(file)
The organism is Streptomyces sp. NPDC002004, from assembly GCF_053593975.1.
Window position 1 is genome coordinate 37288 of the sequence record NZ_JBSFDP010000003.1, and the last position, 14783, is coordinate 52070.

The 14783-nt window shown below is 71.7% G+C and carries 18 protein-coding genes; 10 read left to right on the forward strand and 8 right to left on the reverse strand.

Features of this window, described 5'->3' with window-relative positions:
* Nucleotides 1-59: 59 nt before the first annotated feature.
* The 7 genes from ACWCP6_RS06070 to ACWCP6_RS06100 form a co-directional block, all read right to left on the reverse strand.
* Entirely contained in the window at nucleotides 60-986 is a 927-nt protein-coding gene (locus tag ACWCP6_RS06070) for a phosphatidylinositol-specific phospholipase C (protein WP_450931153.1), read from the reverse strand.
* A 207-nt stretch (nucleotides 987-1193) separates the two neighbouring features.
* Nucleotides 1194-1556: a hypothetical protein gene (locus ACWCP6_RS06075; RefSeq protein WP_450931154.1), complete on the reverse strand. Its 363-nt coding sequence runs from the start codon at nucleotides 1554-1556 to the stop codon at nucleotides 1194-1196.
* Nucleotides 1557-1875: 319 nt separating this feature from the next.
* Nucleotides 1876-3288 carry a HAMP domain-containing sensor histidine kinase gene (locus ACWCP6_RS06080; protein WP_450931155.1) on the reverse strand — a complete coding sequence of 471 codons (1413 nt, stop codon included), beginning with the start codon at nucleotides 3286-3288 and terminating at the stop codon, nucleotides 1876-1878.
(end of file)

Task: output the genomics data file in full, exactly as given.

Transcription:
The organism is Streptomyces sp. NPDC002004, from assembly GCF_053593975.1.
Window position 1 is genome coordinate 37288 of the sequence record NZ_JBSFDP010000003.1, and the last position, 14783, is coordinate 52070.

The 14783-nt window shown below is 71.7% G+C and carries 18 protein-coding genes; 10 read left to right on the forward strand and 8 right to left on the reverse strand.

Features of this window, described 5'->3' with window-relative positions:
* Nucleotides 1-59: 59 nt before the first annotated feature.
* The 7 genes from ACWCP6_RS06070 to ACWCP6_RS06100 form a co-directional block, all read right to left on the reverse strand.
* Entirely contained in the window at nucleotides 60-986 is a 927-nt protein-coding gene (locus tag ACWCP6_RS06070) for a phosphatidylinositol-specific phospholipase C (protein WP_450931153.1), read from the reverse strand.
* A 207-nt stretch (nucleotides 987-1193) separates the two neighbouring features.
* Nucleotides 1194-1556: a hypothetical protein gene (locus ACWCP6_RS06075; RefSeq protein WP_450931154.1), complete on the reverse strand. Its 363-nt coding sequence runs from the start codon at nucleotides 1554-1556 to the stop codon at nucleotides 1194-1196.
* Nucleotides 1557-1875: 319 nt separating this feature from the next.
* Nucleotides 1876-3288 carry a HAMP domain-containing sensor histidine kinase gene (locus ACWCP6_RS06080; protein WP_450931155.1) on the reverse strand — a complete coding sequence of 471 codons (1413 nt, stop codon included), beginning with the start codon at nucleotides 3286-3288 and terminating at the stop codon, nucleotides 1876-1878.